Figure 1: Transverse mass distributions of the meson in central indium-indium collisions. The is reconstructed in the dimuon channel (see text). Double-dotted-dashed line: contribution to the production of the hydrodynamical stage. Dashed line: contribution of the cascade stage. Full line: total production.
Figure 2: Decomposition of the post-equilibrium production in: (i) emission from mesons which are merged into the cascade at the transition point via the Cooper-Frye equation and emit in the cascade stage of the evolution (dashed line); (ii) emission from mesons which are produced and emit in the cascade stage (dotted-dashed line). The pre-equilibrium emission is denoted by the dotted line. The full line represents the total cascade emission. Due to the smallness of the pre-equilibrium emission the latter practically coincides with the total post-equilibrium emission.
Figure 3: Transverse mass distributions of the meson in central (top) and peripheral (bottom) indium-indium collisions. The hybrid model calculation (full line) is compared to the pure UrQMD transport calculation (dashed line) and to experimental data Arnaldi:2009wr. Bin-widths which coincide with the ones of the experimental data have been here used.

An analogous analysis has been performed for the further 4 centrality bins and results are presented in Fig.4 and Fig.5. For all centrality classes the thermal rate from the hydrodynamic evolution is found to be much smaller than the cascade emission. With decreasing centrality, the pure cascade emission (dash-dotted line) becomes less and less important and the spectra is more and more determined by the emission from those mesons emerging from the thermal stage into the cascade at the transition point.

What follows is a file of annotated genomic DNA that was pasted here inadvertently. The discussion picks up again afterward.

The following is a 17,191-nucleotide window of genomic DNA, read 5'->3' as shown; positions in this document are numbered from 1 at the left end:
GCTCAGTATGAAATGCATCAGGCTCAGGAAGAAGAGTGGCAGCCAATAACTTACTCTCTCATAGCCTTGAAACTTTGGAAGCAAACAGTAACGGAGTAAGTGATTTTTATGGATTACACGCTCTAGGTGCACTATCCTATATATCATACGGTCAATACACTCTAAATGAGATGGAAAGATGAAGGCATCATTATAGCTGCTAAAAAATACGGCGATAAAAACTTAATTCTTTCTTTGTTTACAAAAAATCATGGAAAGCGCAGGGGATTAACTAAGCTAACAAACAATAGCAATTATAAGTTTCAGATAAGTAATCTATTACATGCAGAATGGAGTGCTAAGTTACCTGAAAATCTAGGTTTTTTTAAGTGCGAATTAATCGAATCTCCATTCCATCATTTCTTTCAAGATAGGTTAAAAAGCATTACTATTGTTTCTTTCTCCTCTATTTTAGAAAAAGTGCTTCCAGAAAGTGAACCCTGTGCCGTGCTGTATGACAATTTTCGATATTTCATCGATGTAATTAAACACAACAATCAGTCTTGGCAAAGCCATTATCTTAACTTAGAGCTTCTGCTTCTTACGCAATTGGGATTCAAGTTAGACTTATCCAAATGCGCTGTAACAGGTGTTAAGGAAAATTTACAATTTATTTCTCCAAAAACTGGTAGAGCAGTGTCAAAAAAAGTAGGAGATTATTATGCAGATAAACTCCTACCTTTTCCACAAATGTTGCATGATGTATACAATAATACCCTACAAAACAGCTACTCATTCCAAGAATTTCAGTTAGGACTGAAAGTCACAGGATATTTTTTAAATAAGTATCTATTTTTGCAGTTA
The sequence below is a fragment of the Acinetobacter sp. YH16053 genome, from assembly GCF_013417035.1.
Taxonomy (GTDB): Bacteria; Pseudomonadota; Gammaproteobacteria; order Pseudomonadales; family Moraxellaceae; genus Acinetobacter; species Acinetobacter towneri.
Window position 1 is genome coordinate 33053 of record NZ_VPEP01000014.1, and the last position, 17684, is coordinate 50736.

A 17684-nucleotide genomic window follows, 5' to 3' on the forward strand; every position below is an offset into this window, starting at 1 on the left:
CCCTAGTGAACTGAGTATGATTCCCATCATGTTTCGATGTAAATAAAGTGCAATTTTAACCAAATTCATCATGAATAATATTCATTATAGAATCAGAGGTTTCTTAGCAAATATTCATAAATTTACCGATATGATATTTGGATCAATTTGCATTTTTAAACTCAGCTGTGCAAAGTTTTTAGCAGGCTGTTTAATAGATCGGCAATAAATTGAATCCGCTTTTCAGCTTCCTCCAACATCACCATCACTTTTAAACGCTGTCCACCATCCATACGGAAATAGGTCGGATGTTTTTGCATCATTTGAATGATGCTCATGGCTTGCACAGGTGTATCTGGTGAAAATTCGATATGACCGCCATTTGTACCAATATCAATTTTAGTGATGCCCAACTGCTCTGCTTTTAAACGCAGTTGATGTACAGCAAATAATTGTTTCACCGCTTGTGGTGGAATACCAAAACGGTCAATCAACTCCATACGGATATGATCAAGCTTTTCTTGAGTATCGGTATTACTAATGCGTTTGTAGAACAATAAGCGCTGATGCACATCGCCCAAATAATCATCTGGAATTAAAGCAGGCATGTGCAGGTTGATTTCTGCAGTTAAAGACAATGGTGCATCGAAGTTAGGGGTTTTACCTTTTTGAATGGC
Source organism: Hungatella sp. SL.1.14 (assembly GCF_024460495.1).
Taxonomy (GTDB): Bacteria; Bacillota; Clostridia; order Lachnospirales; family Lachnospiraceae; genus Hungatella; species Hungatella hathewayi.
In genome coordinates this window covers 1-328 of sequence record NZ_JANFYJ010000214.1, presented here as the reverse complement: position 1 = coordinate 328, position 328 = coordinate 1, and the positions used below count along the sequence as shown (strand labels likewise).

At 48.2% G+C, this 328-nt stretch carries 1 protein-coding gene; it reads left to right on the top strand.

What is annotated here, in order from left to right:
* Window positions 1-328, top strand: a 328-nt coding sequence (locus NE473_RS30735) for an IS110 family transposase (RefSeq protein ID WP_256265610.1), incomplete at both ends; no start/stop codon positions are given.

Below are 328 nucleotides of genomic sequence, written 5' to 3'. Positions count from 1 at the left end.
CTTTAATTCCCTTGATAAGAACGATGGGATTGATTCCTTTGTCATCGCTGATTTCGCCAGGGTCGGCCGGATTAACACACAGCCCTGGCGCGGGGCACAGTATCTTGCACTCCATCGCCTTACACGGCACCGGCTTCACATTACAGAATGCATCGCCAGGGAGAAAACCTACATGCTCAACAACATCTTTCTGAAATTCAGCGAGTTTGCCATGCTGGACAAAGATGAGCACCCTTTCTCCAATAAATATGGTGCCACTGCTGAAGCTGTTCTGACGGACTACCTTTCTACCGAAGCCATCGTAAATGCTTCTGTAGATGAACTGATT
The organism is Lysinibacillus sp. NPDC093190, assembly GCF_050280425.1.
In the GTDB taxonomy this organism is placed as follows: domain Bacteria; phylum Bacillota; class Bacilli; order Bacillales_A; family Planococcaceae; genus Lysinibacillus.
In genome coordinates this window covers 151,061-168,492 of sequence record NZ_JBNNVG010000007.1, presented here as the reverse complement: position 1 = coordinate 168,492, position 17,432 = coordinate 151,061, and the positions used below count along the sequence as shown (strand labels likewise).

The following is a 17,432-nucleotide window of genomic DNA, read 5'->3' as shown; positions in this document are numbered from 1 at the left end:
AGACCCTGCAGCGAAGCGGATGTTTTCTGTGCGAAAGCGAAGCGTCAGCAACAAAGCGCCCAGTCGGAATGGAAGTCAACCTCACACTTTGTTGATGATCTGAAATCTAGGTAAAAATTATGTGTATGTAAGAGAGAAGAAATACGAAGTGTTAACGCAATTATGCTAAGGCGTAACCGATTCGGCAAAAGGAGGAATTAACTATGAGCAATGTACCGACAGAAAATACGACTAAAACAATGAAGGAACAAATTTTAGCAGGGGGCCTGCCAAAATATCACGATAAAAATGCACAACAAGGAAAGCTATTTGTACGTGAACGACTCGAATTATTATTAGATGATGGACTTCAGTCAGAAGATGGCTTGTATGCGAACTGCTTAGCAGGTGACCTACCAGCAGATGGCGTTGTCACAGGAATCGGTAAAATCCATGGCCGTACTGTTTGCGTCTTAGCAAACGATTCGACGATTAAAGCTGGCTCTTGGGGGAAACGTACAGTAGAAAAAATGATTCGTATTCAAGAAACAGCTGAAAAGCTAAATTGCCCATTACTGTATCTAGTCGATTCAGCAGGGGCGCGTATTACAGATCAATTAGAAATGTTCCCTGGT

Figure 4: Same as in Fig. 1, but for different centrality classes. Double-dotted-dashed line: contribution to the production of the hydrodynamical stage. Dashed line: contribution of the cascade stage.
Figure 5: Same as in Fig. 2, but for different centrality classes. Dashed line: emission from mesons which are merged into the cascade at the transition point via the Cooper-Frye equation and emit in the cascade stage of the evolution; Dotted-dashed line: emission from mesons which are produced and emit in the cascade stage.
Figure 6: Transverse mass distributions of the meson in indium-indium collisions as a function of centrality; from top to bottom: central to peripheral spectra. The hybrid model calculations are compared with NA60 data Arnaldi:2009wr. Bin-widths which coincide with the ones of the experimental data have been here used.

Finally, the meson transverse mass spectra calculated within the hybrid model for the 5 centrality classes considered are compared to NA60 data in Fig. 6. The hybrid model can account pretty well for both slope and yield in the first 4 centrality classes. Small deviations are observed for the utmost peripheral bin where, most likely, this kind of hybrid models are already at the limit of applicability. They rely on the assumption that an equilibrium phase is indeed reached, which for very peripheral reactions is at least questionable Petersen:2009zi.

Pure transport calculations fail however too in describing this very peripheral reaction (see Fig. 3, bottom), though the comparison with experimental data suggests that deviations of the resulting slope from the measured one are much smaller than the in the case of central collisions.

Iv Summary and conclusions

In this work we employed an integrated Boltzmann+hydrodynamics hybrid approach based on the Ultrarelativistic Quantum Molecular Dynamics transport model with an intermediate hydrodynamic stage to analyze -meson production in In+In collisions at =158 GeV from its reconstruction in the channel. We find that the hybrid model fairly describes yields and transversal mass spectra at various collision centralities. In particular, the analysis points out that the underlying assumption of the existence of an intermediate equilibrated phase seems to play an essential role in order to catch the main aspects of the physics emerging from the dimuon emission at top SPS energies.

Acknowledgements.
The authors acknowledge G. Torrieri for fruitful discussions and the NA60 Collaboration, M. Floris in particular, for providing the experimental data. This work was supported by BMBF, GSI, DFG and the Hessen Initiative for Excellence (LOEWE) through the Helmholtz International Center for FAIR (HIC for FAIR). We thank the Center for Scientific Computing for providing computational resources.

References